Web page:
'Save our Jewish identity'
Ethiopian Kessim call to end Christian Aliyah

Ethiopian Jewish spiritual leaders urge Netanyahu to let them oversee immigration of Falash Mura, warning missionaries are being allowed in.

Shimon Cohen,

Ethiopian Kessim (file)
Ethiopian Kessim (file)
Flash 90

Kes Aviyahu Azariya, chairperson of the Council of Kohanim of the Ethiopian Jews in Israel, issued a letter on Wednesday to Prime Minister Binyamin Netanyahu and other ministers, warning about the planned immigration of 1,300 Ethiopian Jews.

The Kes, a term referring to Ethiopian Jewish spiritual leaders, called for caution in making sure that Ethiopian Christians were not allowed to sneak into Israel under the guise of being members of the Ethiopian Jewish community.

The remaining 9,000 Jews in Ethiopia primarily consist of Falash Mura, the descendants of Jews forcibly converted to Christianity generations ago. As a result the Falash Mura must undergo conversion so as to clarify their Halakhic (Jewish legal) status as Jews, in a similar fashion to many of the million or so Russian Jews who made aliyah in the 1990s, most of whom have yet to clarify their status.

Kes Azariya entitled his letter to Netanyahu, as well as Interior Minister Aryeh Deri (Shas), Finance Minister Moshe Kahlon (Kulanu) and Education Minister Naftali Bennett (Jewish Home): "a request for involvement in checking the Jewish identity of those seeking to make Aliyah from Ethiopia."

"We, the spiritual leaders of Ethiopian Jewry, turn to you in a request to give us an opportunity to have our opinion heard regarding the Aliyah from Ethiopia under the framework of the Knesset law," he wrote, noting the decision made in early April after a political battle.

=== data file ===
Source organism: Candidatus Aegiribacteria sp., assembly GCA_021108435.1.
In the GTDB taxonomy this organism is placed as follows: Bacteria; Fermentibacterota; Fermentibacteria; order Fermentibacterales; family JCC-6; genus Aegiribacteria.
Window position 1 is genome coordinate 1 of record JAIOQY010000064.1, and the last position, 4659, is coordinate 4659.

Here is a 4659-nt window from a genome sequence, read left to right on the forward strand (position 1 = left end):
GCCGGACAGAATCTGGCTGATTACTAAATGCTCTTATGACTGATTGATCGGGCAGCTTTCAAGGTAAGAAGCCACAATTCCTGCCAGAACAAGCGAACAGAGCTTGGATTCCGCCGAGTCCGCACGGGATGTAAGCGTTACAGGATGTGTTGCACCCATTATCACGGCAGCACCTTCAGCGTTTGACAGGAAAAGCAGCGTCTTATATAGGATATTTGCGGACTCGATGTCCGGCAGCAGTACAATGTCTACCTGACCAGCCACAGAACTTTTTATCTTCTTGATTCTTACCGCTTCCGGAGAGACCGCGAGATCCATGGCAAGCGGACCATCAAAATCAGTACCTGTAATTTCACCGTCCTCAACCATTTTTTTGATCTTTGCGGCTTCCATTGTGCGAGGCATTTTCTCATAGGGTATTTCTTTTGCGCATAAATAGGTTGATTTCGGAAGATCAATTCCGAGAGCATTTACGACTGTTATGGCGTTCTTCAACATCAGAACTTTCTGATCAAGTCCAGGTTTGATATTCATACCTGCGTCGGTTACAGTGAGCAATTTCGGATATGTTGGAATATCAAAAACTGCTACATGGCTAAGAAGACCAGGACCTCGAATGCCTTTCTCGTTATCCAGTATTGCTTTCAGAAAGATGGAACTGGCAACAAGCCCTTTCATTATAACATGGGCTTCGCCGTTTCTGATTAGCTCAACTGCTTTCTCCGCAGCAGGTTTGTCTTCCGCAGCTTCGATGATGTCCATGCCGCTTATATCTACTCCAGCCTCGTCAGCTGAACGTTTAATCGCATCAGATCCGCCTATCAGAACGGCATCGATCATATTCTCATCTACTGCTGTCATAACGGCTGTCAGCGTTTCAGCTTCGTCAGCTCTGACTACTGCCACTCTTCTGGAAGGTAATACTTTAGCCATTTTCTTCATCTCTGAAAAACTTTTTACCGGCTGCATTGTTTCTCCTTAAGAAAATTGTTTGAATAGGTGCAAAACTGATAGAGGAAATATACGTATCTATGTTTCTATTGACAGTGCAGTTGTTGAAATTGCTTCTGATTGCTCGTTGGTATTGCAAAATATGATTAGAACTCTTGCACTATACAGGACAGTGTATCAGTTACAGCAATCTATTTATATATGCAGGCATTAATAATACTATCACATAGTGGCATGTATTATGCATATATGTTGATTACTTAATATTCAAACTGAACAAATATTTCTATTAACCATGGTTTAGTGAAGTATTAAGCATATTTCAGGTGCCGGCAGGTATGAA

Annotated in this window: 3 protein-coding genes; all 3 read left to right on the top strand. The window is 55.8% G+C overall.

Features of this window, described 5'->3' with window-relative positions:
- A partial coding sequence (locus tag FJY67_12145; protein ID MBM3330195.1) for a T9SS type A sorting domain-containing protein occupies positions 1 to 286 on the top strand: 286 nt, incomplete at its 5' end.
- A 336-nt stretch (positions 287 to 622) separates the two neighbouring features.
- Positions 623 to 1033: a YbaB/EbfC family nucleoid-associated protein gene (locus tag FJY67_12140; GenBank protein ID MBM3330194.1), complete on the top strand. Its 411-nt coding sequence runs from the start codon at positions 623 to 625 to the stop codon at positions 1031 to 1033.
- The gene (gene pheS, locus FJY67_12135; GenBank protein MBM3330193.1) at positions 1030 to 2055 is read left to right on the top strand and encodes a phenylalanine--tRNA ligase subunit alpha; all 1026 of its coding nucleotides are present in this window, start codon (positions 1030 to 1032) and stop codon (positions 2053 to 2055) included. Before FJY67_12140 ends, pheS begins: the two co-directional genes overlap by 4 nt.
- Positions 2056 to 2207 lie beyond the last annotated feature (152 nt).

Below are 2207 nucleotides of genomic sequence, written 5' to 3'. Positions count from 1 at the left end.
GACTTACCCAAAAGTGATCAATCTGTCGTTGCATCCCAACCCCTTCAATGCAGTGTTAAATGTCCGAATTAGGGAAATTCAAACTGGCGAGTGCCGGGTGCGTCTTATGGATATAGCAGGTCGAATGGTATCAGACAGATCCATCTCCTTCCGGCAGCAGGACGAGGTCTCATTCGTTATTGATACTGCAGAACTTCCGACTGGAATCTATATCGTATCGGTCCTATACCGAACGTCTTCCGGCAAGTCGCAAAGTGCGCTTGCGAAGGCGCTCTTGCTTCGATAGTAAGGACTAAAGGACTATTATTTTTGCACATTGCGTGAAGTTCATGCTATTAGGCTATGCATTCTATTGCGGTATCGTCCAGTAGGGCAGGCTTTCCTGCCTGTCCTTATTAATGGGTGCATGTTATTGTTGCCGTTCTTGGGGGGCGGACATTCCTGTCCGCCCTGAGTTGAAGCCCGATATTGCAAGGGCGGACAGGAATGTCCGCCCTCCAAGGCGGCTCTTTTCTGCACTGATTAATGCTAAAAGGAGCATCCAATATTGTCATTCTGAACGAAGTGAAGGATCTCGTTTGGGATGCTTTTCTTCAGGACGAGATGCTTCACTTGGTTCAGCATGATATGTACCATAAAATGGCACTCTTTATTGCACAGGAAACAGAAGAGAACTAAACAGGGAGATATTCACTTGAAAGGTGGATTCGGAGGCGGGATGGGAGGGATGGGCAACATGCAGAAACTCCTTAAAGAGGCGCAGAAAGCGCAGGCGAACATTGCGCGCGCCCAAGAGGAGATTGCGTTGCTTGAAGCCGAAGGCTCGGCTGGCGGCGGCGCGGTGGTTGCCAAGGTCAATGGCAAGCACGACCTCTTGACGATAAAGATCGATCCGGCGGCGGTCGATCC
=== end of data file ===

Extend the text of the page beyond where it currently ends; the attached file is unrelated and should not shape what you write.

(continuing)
"For 2,000 years of exile we preserved our Judaism despite life-threatening danger. We have solid information regarding who are the descendants of Jews who converted to Christianity, who are known as Falash Mura."

"Unfortunately, people who don't even have a bit of information and understanding regarding Ethiopian Jewry are the ones who are deciding who is eligible for Aliyah and who is from Jewish roots."

The Ethiopian Jewish leaders warned that "due to this, Christian missionaries are making Aliyah to Israel and after a conversion to Judaism they return to Christianity. Those with Jewish roots have become a bargaining chip and hostages of organizations with a clear interest in bringing Christians to Israel."

Plans for a correction

Kes Azariya asked the ministers to let the Ethiopian Jewish leaders be involved in the process.

"In order to prevent a continuation of Aliyah for Christians, we ask to be involved in the checking process and giving confirmation regarding who is of Jewish roots," he wrote.

"Our Judaism is in our soul. Therefore we ask (that) without a check of the Kessim no Aliyah from Ethiopia under the framework of the Knesset law and the law of return be made."

Describing how the check for Jewish roots would work, he said that first, "every Kes according to our region will check every request for Aliyah aided by elders of the Beta Israel (Ethiopian Jewish) community, and they will confirm the request, and if they find that those making the request are from Jewish roots the request will be transferred with the confirmation of the Kessim to the Interior Ministry."

In a second stage, "the government will confirm only people who the Kessim confirmed have Jewish roots. Currently the government and the Chief Rabbis are confirming a large number of the mixed multitude. This causes the Aliyah of Christians and harms our Jewish identity."

"We ask to establish an investigative committee to investigate in depth how Christians who have no Jewish roots made Aliyah. Therefore we Kessim ask for an urgent meeting with the governmental ministries listed above," he concluded, in a reference to the ministers addressed in the letter.




top